Call it a happy accident.
Little lemur Marie surprised veterinarians to become the newest addition to a North Carolina center that works to protect her species.
Mom Gertrude was on birth control so she wouldn’t conceive early on in her relationship with lemur Remus, the Duke Lemur Center announced on its website Thursday. It turns out contraceptives for lemurs aren’t always effective.
“Gertrude and Remus got along very well indeed!” said Dr. Cathy Williams, the center’s director of animal care and welfare, per the website. “Marie was the unexpected but very welcome result.”
In her first few weeks, the baby primate was seen clinging onto her mom and snuggling with a stuffed animal, the Duke Lemur Center said. Marie was the first baby born this season at the Durham facility, according to its post.
Marie is part of a family that has made its mark on the small screen, the center says. Her grandpa is the late Jovian, “star of the Kratt brothers’ beloved PBS children’s show “Zoboomafoo,” which aired from 1999 to 2001, according to the facility.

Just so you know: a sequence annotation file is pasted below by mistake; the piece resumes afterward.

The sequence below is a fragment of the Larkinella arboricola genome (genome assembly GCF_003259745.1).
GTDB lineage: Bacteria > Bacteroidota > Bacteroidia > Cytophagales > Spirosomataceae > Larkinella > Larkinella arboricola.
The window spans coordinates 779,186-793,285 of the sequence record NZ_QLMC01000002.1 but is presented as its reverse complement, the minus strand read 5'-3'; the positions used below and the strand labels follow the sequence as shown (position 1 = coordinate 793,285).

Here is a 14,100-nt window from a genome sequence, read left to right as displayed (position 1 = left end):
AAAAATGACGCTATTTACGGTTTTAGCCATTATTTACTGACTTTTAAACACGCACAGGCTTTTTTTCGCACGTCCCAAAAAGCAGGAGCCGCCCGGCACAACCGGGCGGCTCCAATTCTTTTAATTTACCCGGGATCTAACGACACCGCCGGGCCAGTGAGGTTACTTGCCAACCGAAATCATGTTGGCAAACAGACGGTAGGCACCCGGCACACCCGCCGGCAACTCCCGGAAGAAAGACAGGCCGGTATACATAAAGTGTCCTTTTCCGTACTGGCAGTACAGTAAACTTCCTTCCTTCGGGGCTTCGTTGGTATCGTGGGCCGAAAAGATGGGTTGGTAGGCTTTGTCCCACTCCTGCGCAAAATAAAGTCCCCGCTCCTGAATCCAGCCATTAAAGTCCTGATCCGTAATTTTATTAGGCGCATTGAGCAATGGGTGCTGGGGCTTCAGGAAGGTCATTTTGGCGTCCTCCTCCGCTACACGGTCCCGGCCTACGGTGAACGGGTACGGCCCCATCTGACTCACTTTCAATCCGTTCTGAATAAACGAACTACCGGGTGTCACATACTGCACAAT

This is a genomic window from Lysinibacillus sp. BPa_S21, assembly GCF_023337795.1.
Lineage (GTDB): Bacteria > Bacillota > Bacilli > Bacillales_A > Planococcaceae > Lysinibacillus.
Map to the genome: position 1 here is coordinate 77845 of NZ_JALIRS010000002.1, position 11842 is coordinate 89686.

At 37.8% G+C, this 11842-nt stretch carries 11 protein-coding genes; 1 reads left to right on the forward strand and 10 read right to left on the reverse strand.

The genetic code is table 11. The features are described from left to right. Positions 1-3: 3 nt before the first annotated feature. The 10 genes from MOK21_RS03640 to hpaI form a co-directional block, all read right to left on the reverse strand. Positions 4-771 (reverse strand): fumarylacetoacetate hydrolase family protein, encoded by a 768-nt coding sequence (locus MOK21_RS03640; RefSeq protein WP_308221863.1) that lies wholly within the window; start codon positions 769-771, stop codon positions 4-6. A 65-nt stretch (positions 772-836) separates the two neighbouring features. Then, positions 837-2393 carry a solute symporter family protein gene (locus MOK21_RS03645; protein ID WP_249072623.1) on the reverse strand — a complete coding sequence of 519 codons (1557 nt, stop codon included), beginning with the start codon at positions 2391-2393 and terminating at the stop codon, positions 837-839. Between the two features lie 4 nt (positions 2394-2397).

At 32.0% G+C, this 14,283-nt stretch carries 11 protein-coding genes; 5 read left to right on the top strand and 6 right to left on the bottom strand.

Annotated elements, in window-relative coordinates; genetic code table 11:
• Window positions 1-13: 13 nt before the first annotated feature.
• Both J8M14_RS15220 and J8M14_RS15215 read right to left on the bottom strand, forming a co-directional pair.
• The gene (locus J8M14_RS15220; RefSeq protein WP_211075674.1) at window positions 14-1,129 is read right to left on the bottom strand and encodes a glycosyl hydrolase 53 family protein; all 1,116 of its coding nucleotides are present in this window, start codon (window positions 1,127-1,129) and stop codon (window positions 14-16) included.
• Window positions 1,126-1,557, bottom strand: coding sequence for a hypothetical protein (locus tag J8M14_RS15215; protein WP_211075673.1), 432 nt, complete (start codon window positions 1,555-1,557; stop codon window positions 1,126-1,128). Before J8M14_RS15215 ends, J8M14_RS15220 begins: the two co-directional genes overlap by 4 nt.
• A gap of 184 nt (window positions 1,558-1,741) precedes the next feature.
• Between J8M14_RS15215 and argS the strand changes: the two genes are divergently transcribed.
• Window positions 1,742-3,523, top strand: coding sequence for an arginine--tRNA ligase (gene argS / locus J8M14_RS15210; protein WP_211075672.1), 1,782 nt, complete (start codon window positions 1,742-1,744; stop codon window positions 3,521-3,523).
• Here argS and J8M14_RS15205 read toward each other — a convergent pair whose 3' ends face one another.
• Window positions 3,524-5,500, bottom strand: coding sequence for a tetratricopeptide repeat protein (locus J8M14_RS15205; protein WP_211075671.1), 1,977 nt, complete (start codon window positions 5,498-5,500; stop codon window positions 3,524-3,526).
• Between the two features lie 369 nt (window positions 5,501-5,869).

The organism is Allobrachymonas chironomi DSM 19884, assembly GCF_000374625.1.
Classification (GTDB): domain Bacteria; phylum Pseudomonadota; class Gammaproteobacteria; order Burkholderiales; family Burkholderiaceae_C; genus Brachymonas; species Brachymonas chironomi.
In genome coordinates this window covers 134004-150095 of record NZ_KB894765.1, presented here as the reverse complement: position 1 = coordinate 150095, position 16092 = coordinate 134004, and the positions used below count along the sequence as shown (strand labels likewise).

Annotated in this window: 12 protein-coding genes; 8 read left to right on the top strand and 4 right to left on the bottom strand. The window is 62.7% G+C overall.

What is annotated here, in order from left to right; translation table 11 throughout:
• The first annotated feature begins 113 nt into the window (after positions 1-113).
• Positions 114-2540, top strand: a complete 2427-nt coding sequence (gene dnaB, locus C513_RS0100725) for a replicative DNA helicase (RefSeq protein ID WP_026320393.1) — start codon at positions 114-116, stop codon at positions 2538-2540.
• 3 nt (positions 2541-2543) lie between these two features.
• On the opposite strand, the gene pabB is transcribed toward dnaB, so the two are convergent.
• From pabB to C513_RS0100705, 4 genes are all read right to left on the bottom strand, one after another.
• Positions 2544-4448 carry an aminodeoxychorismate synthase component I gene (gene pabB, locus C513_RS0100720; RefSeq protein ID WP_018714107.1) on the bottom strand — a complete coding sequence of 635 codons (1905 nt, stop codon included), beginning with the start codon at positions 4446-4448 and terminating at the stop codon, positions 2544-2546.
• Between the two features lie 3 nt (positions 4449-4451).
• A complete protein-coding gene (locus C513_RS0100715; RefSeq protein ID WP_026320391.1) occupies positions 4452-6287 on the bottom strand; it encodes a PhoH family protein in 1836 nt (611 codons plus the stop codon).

The newest lemur is a Coquerel’s sifaka, a “critically endangered” species that faces habitat loss in its native Madagascar, the center said. Greg Dye, executive director of Duke Lemur Center, said Marie’s “birth strengthens the genetic safety net” that helps preserve her species, according to the online post.
The tiny primate was less than 1 pound when she was born Feb. 23, and the family has “settled in well,” Williams said, per the website.
“Any first-time mom or dad knows how stressful figuring out how to be a good parent can be,” Dye said, according to the center. “To see these two first-time parents be so successful is a huge tribute to them and to the DLC’s amazing staff.”